Congress and state legislatures sent so many offenders to prison in the hope that crime rates would be sharply reduced. But during the decades when prisons filled, crime rates fluctuated. Crime plummeted in the 1990s, but only ten percent of the decline was due to rising incarceration. Even as crime fell to its lowest level in decades, draconian penalties have remained in place – as U.S. prisons admit new convicts and continue to hold many aging offenders who could be supervised in the community at little cost to taxpayers or public safety.

Many unintended harmful consequences have flowed from the prison boom.

    Prisoners have been crowded into facilities where health care is often poor and opportunities for work or education are scarce. Once released, former prisoners struggle to reenter society. Often they cannot land jobs and their earnings remain low. Many cannot find adequate housing, yet many states make former prisoners ineligible for public housing, as well as for other supports such as Food Stamps or student loans.

Because mass incarceration has led to social harms without significantly improving public safety, Americans across the political spectrum are now calling for changes. Three sets of practical, common-sense steps can be taken very soon:

    Reexamine sentencing policies. Very long and mandatory sentences have little deterrent effect and should be re-examined. Drug penalties need revision, because imprisoning more drug offenders has not led to any reduction in drug use.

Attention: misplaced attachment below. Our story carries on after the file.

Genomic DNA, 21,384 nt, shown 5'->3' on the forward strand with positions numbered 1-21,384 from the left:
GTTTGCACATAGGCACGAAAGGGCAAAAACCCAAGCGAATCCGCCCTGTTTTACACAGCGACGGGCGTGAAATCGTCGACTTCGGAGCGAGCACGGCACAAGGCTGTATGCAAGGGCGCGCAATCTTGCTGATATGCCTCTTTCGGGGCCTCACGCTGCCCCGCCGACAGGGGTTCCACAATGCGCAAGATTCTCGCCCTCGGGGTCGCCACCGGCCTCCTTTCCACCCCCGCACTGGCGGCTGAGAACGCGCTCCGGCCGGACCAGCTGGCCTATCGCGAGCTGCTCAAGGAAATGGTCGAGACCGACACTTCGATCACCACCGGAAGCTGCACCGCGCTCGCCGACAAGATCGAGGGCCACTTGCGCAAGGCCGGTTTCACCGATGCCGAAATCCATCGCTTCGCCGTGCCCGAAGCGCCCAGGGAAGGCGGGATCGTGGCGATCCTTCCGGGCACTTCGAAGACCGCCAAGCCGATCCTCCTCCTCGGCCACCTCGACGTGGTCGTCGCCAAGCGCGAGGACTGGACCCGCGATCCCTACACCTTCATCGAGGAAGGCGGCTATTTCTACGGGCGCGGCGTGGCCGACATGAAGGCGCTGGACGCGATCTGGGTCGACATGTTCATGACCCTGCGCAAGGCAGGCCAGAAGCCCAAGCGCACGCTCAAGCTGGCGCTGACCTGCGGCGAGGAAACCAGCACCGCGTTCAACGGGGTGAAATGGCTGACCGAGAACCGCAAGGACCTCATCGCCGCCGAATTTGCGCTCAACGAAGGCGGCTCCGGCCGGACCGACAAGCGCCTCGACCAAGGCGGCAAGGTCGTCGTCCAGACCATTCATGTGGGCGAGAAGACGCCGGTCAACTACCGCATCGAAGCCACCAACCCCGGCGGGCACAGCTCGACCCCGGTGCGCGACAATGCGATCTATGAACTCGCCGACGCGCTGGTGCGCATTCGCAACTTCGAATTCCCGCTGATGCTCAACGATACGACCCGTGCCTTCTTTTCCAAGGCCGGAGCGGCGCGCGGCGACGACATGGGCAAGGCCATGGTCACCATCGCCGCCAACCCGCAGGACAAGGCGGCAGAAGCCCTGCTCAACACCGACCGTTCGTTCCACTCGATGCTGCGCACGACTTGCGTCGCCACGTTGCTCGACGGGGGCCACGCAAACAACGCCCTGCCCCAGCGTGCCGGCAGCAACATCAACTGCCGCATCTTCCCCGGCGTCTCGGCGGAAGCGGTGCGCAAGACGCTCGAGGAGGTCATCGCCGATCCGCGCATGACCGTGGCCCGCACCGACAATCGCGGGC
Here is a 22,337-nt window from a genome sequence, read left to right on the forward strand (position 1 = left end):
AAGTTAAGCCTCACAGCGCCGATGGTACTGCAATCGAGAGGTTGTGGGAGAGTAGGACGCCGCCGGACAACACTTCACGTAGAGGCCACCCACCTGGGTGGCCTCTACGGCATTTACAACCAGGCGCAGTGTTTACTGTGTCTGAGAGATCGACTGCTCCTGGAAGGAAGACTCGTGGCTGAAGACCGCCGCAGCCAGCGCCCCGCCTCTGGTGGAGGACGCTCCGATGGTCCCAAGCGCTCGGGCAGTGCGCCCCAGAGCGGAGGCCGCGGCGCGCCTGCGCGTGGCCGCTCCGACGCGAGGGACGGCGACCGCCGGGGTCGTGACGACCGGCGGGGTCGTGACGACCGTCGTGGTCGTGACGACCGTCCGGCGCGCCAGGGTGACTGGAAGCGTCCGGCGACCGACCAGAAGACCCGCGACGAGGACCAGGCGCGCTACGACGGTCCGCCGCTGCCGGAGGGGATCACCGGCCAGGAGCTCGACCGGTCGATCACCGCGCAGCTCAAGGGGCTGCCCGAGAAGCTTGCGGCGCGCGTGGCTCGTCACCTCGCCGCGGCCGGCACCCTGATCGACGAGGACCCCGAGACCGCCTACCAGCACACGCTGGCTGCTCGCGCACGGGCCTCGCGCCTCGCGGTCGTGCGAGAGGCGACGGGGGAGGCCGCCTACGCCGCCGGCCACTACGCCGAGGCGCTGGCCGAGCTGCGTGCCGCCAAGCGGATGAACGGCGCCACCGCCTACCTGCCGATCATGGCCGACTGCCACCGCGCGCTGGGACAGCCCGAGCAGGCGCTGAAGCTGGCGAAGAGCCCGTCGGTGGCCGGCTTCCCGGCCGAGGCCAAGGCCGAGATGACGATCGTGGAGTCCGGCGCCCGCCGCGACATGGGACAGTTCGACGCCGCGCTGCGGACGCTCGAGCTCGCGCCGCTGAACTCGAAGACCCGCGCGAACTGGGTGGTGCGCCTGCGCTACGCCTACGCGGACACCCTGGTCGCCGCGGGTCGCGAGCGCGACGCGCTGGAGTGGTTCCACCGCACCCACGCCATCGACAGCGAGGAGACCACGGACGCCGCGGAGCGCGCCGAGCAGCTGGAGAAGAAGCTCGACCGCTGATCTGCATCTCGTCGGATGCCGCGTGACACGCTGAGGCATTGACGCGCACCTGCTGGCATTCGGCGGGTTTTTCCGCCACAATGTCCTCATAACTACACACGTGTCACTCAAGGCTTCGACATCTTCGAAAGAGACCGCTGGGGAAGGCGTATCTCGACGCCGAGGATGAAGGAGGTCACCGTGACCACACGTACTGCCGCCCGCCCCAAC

The United States Leads the World in Incarceration

Indeed, the U.S. incarcerates more people than any other nation in the world. The U.S. prison population increased 500 percent in the past 40 years. Crime rates haven’t increased proportionately in that same time. Instead, the dramatic increase in prison populations can be directly tied to law and policy changes that are directly tied to the oversized role of race and racism in America.

Those laws and policies contribute to prison overcrowding and a tremendous state financial burden – $80 billion a year – despite overwhelming evidence that increased incarceration does not effectively lower crime rates or increase public safety. Most research has found that for every 10 percent increase in incarceration rates between 1980 and 2000, crime was only reduced by two to four percent. A study from the Vera Institute of Justice found that, since 2000, increased incarceration hasn’t reduced the crime rate at all.

Police Brutality

  • 1,025 people have been shot and killed by police in the past year.
  • There are somewhere between 900 and 1,100 people who are shot and killed by police in the United States each year.